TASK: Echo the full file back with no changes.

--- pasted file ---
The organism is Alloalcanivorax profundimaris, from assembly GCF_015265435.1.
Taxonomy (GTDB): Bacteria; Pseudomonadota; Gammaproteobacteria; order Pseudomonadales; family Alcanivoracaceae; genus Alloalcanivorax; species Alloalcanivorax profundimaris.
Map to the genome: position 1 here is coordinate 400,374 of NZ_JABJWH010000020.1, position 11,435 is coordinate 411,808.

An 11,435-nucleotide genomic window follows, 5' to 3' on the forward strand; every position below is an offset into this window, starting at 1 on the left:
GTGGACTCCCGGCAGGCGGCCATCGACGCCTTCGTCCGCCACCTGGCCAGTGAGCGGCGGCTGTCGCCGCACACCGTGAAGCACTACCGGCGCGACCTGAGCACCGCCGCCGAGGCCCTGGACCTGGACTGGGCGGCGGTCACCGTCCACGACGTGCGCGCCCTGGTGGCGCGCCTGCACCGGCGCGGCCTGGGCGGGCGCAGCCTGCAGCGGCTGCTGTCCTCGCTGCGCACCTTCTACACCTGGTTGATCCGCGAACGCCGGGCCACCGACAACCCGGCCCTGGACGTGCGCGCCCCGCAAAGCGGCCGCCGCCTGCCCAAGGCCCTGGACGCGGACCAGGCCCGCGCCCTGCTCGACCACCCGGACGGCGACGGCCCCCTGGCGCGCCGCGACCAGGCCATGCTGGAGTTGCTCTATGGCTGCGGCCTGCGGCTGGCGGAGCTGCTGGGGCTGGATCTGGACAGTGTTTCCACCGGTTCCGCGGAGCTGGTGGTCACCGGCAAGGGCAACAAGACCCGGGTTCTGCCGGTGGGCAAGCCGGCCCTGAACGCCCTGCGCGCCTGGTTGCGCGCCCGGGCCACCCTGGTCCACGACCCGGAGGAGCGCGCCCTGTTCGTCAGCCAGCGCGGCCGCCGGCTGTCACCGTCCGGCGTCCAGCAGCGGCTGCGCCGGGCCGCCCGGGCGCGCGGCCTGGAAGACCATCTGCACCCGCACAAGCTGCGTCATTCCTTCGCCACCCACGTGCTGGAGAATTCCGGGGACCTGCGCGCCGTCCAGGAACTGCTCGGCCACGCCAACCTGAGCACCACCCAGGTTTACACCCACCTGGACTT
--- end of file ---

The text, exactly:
The organism is Alloalcanivorax profundimaris, from assembly GCF_015265435.1.
Taxonomy (GTDB): Bacteria; Pseudomonadota; Gammaproteobacteria; order Pseudomonadales; family Alcanivoracaceae; genus Alloalcanivorax; species Alloalcanivorax profundimaris.
Map to the genome: position 1 here is coordinate 400,374 of NZ_JABJWH010000020.1, position 11,435 is coordinate 411,808.

An 11,435-nucleotide genomic window follows, 5' to 3' on the forward strand; every position below is an offset into this window, starting at 1 on the left:
GTGGACTCCCGGCAGGCGGCCATCGACGCCTTCGTCCGCCACCTGGCCAGTGAGCGGCGGCTGTCGCCGCACACCGTGAAGCACTACCGGCGCGACCTGAGCACCGCCGCCGAGGCCCTGGACCTGGACTGGGCGGCGGTCACCGTCCACGACGTGCGCGCCCTGGTGGCGCGCCTGCACCGGCGCGGCCTGGGCGGGCGCAGCCTGCAGCGGCTGCTGTCCTCGCTGCGCACCTTCTACACCTGGTTGATCCGCGAACGCCGGGCCACCGACAACCCGGCCCTGGACGTGCGCGCCCCGCAAAGCGGCCGCCGCCTGCCCAAGGCCCTGGACGCGGACCAGGCCCGCGCCCTGCTCGACCACCCGGACGGCGACGGCCCCCTGGCGCGCCGCGACCAGGCCATGCTGGAGTTGCTCTATGGCTGCGGCCTGCGGCTGGCGGAGCTGCTGGGGCTGGATCTGGACAGTGTTTCCACCGGTTCCGCGGAGCTGGTGGTCACCGGCAAGGGCAACAAGACCCGGGTTCTGCCGGTGGGCAAGCCGGCCCTGAACGCCCTGCGCGCCTGGTTGCGCGCCCGGGCCACCCTGGTCCACGACCCGGAGGAGCGCGCCCTGTTCGTCAGCCAGCGCGGCCGCCGGCTGTCACCGTCCGGCGTCCAGCAGCGGCTGCGCCGGGCCGCCCGGGCGCGCGGCCTGGAAGACCATCTGCACCCGCACAAGCTGCGTCATTCCTTCGCCACCCACGTGCTGGAGAATTCCGGGGACCTGCGCGCCGTCCAGGAACTGCTCGGCCACGCCAACCTGAGCACCACCCAGGTTTACACCCACCTGGACTT